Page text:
“With cultural Christianity in a freefall, I see a rise in robust believers and healthy churches. I’m not discouraged. Effective churches will attract and keep strong believers who are motivated by their faith and not by cultural norms.”
Today Stetzer is in a mood. He’s threatening to name troublemakers.
It’s this week’s edition of his webcast, The Exchange. Stetzer is talking (loyal viewers might say ranting) about the Pew report, not that he disagrees with it.
America has been polarized – not just politically but religiously – and he welcomes what some see as carnage. He wishes more people would stop self-identifying as Christians, if they’re clinging to the label but aren’t really devout.
Today he’s vexed about people using bad numbers “to drive people to conferences, which don’t necessarily fix problems . . . and people putting out bad information that actually discourages Christians and churches. We need to be careful that we don’t abuse statistics to make points with the end result being that we demoralize the very people we’re trying to mobilize for God’s mission.”
Stetzer uses The Exchange webcast to unpack the facts with his brand of no-nonsense analysis that’s sharp, relevant, often witty, and appealing to an audience of church leaders and culture watchers.
For starters, he’s not amused by people who hear statistics from reputable researchers – he counts Pew among them – and conclude the sky is falling. He calls it “hype, breathless reporting.” Stetzer says Pew’s study did not catch his LifeWay Research team by surprise.
“We know Christian influence is on the wane. We know many denominations are declining, along with the percentage of self-identified Christians. But I’m not discouraged, because we’ve known for a while there need to be changes . . . a missional emphasis . . . a passion for lostness . . . more theological consideration.”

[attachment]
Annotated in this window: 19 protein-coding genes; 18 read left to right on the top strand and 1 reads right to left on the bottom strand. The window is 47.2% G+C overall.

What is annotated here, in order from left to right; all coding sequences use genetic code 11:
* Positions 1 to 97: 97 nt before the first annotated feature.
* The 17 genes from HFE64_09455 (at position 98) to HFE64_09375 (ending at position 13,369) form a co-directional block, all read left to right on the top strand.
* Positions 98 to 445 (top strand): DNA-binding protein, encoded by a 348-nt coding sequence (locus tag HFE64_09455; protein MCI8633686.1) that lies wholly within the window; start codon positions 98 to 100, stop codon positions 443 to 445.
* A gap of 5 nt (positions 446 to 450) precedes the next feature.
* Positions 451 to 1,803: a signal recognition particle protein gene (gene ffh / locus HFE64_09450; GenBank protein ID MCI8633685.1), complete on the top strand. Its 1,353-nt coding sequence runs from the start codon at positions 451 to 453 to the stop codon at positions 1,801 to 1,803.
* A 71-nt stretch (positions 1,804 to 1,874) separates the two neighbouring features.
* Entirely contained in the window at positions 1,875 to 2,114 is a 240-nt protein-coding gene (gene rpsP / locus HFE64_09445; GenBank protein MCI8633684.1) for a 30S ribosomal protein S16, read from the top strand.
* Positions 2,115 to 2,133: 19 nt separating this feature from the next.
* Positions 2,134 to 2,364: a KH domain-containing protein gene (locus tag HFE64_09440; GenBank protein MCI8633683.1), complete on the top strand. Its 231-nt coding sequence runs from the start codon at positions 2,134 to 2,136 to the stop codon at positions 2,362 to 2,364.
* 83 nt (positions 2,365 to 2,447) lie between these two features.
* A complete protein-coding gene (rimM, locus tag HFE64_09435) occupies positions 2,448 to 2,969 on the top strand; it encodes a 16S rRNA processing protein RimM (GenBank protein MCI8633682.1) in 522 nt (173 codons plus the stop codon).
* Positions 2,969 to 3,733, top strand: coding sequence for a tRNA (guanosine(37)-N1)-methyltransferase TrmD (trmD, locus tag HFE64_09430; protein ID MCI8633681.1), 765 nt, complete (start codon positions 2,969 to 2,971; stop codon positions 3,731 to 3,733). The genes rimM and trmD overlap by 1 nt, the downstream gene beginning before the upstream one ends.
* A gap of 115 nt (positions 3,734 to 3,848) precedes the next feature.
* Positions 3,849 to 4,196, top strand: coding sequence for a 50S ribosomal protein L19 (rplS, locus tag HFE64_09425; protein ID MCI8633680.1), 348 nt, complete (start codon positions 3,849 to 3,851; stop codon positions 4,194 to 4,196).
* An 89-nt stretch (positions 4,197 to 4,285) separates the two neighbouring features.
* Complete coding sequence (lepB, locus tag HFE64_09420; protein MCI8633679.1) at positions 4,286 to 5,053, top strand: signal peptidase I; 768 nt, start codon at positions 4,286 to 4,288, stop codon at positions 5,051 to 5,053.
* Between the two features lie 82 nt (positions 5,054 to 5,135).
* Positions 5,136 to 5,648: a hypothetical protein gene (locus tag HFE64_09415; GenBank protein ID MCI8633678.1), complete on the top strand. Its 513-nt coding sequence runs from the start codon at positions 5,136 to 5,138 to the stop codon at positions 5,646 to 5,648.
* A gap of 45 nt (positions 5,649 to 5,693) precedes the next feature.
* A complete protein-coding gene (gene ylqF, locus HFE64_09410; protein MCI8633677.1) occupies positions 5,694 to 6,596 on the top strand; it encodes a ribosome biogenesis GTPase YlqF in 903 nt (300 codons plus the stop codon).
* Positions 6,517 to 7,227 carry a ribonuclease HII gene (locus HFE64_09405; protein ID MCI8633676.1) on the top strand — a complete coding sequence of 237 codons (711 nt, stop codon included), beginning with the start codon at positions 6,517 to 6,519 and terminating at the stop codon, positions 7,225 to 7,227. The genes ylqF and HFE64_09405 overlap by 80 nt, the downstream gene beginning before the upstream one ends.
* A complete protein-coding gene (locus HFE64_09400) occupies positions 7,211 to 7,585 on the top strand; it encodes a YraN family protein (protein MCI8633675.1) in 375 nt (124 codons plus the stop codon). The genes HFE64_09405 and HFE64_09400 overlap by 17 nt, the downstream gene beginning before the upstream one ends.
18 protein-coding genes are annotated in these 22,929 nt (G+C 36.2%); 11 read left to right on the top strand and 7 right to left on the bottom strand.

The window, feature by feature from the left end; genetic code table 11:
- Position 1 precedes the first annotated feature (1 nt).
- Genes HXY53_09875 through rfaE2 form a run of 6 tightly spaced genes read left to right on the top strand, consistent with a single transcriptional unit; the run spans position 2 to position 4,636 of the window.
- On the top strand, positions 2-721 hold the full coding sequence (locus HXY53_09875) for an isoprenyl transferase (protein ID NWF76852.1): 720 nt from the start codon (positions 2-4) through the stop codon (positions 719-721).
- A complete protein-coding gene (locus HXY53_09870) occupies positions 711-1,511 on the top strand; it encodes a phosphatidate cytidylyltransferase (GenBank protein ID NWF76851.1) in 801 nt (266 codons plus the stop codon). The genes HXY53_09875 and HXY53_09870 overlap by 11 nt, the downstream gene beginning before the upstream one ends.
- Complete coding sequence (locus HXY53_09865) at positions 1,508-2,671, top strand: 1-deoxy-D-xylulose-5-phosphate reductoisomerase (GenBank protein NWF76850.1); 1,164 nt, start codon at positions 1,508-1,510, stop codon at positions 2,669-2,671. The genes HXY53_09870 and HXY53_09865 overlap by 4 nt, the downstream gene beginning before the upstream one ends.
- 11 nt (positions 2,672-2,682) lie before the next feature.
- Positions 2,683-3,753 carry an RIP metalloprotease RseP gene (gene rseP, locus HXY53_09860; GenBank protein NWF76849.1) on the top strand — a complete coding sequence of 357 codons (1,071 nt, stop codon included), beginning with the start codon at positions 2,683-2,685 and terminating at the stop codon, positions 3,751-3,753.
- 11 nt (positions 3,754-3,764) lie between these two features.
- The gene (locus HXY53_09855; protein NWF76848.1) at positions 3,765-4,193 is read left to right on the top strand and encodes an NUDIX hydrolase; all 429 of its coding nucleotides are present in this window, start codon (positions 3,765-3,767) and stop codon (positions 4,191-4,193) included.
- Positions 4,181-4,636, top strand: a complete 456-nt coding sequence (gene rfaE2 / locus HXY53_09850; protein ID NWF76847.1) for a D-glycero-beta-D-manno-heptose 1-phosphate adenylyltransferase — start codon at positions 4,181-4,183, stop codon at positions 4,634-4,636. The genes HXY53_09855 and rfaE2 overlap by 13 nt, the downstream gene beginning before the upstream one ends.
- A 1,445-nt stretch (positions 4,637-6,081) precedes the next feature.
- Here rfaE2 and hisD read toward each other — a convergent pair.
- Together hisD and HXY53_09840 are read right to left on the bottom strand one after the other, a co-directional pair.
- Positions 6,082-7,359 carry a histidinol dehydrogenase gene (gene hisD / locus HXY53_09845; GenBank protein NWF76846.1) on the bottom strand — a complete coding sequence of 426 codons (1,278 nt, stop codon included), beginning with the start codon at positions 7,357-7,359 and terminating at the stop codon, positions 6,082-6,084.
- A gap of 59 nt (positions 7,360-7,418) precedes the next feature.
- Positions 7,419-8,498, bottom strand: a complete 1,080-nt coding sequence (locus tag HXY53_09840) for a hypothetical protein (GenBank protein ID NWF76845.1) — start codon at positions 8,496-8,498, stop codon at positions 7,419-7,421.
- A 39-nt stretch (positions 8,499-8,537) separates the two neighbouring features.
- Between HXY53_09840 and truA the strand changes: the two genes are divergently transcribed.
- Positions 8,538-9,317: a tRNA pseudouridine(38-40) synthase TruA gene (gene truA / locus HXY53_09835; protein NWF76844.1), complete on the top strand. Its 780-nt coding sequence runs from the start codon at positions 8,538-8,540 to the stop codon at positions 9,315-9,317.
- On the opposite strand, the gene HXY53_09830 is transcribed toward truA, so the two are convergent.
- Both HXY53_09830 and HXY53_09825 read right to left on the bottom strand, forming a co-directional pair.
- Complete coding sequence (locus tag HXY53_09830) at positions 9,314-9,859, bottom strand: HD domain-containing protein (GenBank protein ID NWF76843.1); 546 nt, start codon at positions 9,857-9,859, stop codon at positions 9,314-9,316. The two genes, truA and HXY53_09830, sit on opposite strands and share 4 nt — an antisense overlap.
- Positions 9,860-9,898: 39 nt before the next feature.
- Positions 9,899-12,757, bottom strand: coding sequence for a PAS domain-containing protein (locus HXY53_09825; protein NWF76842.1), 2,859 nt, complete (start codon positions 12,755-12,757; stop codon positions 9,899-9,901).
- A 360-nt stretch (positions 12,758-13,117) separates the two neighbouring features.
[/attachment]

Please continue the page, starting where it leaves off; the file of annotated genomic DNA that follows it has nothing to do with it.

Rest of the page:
Stetzer on statistics
A native New Yorker who holds his Tuesday viewers’ attention with rapid-fire ideas, Stetzer is not a silver-lining-in-the-clouds sort of guy. He’s more likely to drive home the good news that God is calling the world to Himself and not abandoning America.
Pastors and leaders tune in from North America and far-flung places like the Middle East and South America. Viewers include laypeople with hearts for evangelism, discipleship, church planting, and other ministry efforts they know demand excellence.
They also tune in for a few laughs.
The colorful head of LifeWay Research is not above throwing in some humor. That’s because Stetzer loves research but knows many think it’s boring. For him it is not. It’s beneficial, even fun. He knows that research, if properly done and interpreted, is as useful for the kingdom of God as for medicine.
“Facts are our friends,” he says. And viewers see why. He explains their relevance with a bit of showmanship that’s engaging and educational.
Today Stetzer moves to a whiteboard to draw trend lines, explaining the decades-long decline of mainline churches. He draws the intersection of immigrants’ massive increase in recent years to demonstrate how people coming with religions such as Hinduism and Islam mathematically drive down America’s percentage of Christians.
Then good news: “While mainline denominations have been hemorrhaging and there’s been an increase in those who identify as having no religion, the percentage of people who identify as born again has increased during this time.”
He draws the upward trend using a green marker, then gives his audience a look. “Green for new life. Get it?”